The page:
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On the roster: Senate Intel concurs: Kremlin looked to boost Trump - Trump nods to hush money for sex worker - I’ll Tell You What: Read you like a book - Primary upset dims Dem chances for Neb. House seat - How do you do, fellow kids?

WSJ: “A Republican-led Senate committee backed U.S. intelligence agencies’ finding that Moscow attempted to boost Donald Trump’s 2016 presidential campaign, breaking with a GOP-led House panel that examined the same material. The Senate Intelligence Committee’s conclusion on the January 2017 intelligence finding was made public on Wednesday after a closed-door hearing with former intelligence chiefs and is part of the committee’s continuing probe into Russian interference in the 2016 election. The panel is expected to release a more detailed evaluation in the coming weeks. The assessment reached by the Senate panel after 14 months of work affirms one of the most explosive findings of the intelligence agencies under former President Barack Obama and gives bipartisan support to the conclusion that Russia waged a campaign of disinformation and hacking aimed at helping Mr. Trump.”

Trump Jr. meeting with Russians in new light - WaPo: “The intensity with which [Emin Agalarov] and his father, the billionaire Aras Agalarov, sought the Trump Tower meeting, which has become a key point of scrutiny for congressional inquiries and special counsel Robert S. Mueller III, was revealed in more than 2,500 pages of congressional testimony and exhibits released by the Senate Judiciary Committee on Wednesday morning. The testimony shows that attendees at the June 9, 2016, Trump Tower meeting largely agreed with Trump Jr.’s long-standing contention that the lawyer, Natalia Veselnitskaya, did not transmit dirt about Clinton. She has denied she was acting on behalf of the Russian government. But the new information helps explain why [Rob Goldstone] had written the candidate’s son before the meeting that Veselnitskaya would bring ‘very high level and sensitive information’ … The testimony also sheds light on the anxiety that rippled through President Trump’s orbit a year later, as news of the meeting became public and his aides and lawyers tried to manage the story.”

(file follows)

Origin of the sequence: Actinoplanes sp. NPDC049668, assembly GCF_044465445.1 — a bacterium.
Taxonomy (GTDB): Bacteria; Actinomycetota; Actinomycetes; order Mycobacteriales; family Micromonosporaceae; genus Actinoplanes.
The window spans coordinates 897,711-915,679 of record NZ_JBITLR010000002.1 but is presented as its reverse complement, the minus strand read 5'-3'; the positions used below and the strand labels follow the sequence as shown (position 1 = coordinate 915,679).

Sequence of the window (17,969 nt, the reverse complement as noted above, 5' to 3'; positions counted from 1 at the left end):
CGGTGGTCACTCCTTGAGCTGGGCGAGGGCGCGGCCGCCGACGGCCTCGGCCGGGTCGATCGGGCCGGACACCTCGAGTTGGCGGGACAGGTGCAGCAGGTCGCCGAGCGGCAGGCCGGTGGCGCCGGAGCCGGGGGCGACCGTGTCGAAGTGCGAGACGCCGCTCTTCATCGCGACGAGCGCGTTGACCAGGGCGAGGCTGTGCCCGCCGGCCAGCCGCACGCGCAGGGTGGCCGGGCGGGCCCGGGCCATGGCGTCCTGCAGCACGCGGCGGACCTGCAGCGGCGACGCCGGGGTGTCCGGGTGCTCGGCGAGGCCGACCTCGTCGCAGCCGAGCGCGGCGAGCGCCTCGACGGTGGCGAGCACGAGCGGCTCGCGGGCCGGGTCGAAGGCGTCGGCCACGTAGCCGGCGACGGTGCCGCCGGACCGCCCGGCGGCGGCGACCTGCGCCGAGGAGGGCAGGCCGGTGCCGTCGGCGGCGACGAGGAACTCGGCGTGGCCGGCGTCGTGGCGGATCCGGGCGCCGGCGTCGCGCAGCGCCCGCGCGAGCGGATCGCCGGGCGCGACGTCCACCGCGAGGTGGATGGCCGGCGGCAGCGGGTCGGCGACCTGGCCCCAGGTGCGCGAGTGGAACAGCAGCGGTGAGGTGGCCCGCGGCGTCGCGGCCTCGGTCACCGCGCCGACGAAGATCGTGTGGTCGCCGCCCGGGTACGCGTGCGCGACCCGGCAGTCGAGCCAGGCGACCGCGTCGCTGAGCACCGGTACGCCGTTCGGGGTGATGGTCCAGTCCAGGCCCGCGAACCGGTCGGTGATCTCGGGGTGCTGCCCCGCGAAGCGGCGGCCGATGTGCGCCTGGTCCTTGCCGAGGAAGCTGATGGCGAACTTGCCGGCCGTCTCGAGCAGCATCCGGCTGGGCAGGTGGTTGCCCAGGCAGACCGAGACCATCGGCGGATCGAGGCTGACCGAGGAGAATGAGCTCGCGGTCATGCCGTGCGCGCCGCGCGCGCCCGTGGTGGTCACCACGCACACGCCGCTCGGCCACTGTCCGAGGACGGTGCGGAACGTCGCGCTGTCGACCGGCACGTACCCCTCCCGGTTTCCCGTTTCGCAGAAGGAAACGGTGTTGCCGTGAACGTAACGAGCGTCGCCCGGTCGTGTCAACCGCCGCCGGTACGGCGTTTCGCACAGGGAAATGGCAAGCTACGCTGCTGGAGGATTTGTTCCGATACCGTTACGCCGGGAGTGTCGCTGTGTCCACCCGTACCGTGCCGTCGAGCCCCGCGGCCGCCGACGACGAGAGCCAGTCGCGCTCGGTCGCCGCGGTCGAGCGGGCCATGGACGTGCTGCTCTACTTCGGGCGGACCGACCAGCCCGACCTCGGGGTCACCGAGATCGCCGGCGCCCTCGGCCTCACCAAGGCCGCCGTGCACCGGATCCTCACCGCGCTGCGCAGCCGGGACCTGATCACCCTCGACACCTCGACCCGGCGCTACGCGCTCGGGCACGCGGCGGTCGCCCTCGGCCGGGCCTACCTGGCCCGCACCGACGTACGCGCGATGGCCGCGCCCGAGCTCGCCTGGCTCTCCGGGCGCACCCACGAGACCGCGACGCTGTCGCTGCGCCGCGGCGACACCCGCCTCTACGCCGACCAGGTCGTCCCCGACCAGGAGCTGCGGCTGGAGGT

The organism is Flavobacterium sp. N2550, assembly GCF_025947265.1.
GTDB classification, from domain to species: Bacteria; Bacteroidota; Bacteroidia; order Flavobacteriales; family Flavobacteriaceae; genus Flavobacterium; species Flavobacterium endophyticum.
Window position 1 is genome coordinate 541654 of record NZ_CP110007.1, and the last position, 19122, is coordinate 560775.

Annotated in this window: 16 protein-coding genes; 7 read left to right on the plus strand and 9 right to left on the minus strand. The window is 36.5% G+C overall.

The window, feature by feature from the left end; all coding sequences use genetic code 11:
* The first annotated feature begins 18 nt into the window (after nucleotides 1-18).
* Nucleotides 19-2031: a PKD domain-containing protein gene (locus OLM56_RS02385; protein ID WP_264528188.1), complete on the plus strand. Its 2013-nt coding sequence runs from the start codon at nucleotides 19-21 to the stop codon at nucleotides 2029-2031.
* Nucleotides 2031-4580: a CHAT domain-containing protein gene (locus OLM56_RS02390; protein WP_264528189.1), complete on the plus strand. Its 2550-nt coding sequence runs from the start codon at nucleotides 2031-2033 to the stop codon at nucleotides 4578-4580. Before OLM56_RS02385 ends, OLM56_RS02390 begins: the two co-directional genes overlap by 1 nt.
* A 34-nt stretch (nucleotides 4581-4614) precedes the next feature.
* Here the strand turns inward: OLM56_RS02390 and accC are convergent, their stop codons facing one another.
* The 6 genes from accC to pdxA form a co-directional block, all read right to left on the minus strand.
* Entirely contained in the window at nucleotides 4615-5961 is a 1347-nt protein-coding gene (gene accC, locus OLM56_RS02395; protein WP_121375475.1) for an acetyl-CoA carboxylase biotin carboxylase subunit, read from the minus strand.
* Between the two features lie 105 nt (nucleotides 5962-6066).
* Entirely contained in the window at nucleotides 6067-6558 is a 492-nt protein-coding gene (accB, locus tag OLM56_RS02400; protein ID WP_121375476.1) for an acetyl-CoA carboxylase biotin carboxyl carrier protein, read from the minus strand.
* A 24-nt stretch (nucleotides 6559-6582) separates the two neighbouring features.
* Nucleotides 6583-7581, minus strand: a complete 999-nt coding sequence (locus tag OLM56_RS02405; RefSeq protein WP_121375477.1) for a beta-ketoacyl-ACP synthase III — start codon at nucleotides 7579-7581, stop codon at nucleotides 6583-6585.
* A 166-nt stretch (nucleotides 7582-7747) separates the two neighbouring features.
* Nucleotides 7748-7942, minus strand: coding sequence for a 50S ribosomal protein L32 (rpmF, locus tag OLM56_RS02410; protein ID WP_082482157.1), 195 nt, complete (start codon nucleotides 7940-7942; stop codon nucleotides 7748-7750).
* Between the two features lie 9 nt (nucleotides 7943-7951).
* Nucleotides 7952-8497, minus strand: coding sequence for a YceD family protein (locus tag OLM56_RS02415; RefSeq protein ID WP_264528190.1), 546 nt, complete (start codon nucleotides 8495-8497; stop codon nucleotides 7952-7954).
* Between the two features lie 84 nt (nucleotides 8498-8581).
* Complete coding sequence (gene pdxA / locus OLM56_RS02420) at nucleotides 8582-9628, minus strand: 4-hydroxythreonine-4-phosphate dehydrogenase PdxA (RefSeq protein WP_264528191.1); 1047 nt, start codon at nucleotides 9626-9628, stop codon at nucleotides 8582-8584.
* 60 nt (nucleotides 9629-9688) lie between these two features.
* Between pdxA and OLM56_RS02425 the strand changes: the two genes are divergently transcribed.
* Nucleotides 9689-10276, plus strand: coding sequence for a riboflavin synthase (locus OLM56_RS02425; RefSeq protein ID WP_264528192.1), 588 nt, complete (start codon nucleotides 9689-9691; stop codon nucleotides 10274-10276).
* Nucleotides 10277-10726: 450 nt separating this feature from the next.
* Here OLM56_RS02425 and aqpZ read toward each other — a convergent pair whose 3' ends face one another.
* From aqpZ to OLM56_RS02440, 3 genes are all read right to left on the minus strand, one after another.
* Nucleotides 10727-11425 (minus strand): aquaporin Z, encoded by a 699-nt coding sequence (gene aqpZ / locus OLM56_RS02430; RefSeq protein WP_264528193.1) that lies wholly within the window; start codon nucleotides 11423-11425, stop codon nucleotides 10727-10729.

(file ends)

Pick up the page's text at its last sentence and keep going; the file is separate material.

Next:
Mooch to key witness: ‘remain consistent and united’ - CNBC: “Anthony Scaramucci, days after he was appointed White House communications director in 2017, wrote an email to Rob Goldstone, the music promoter who played a role in setting up a meeting between Russians linked to the Kremlin and Donald Trump Jr. and top campaign figures at Trump Tower in 2016. In a statement to CNBC, Scaramucci denied that his email to Goldstone had something to do with Russia. … ‘I don't officially start until the 15th Rob. But I just wanted to drop you a line to say if you ever need to pick my brains then my door is always open,’ Scaramucci wrote in an email dated July 23, 2017. The email was included in thousands of pages of documents released Wednesday morning by Senate Judiciary Committee Chairman Chuck Grassley, R-Iowa.”

Trump data firm gets new scrutiny - NYT: “The Justice Department and the F.B.I. are investigating Cambridge Analytica, the now-defunct political data firm, and have sought to question former employees and banks that handled its business, according to an American official and other people familiar with the inquiry. Prosecutors have questioned potential witnesses in recent weeks, telling them that there is an open investigation into Cambridge Analytica — which worked on President Trump’s election and other Republican campaigns in 2016 — and ‘associated U.S. persons.”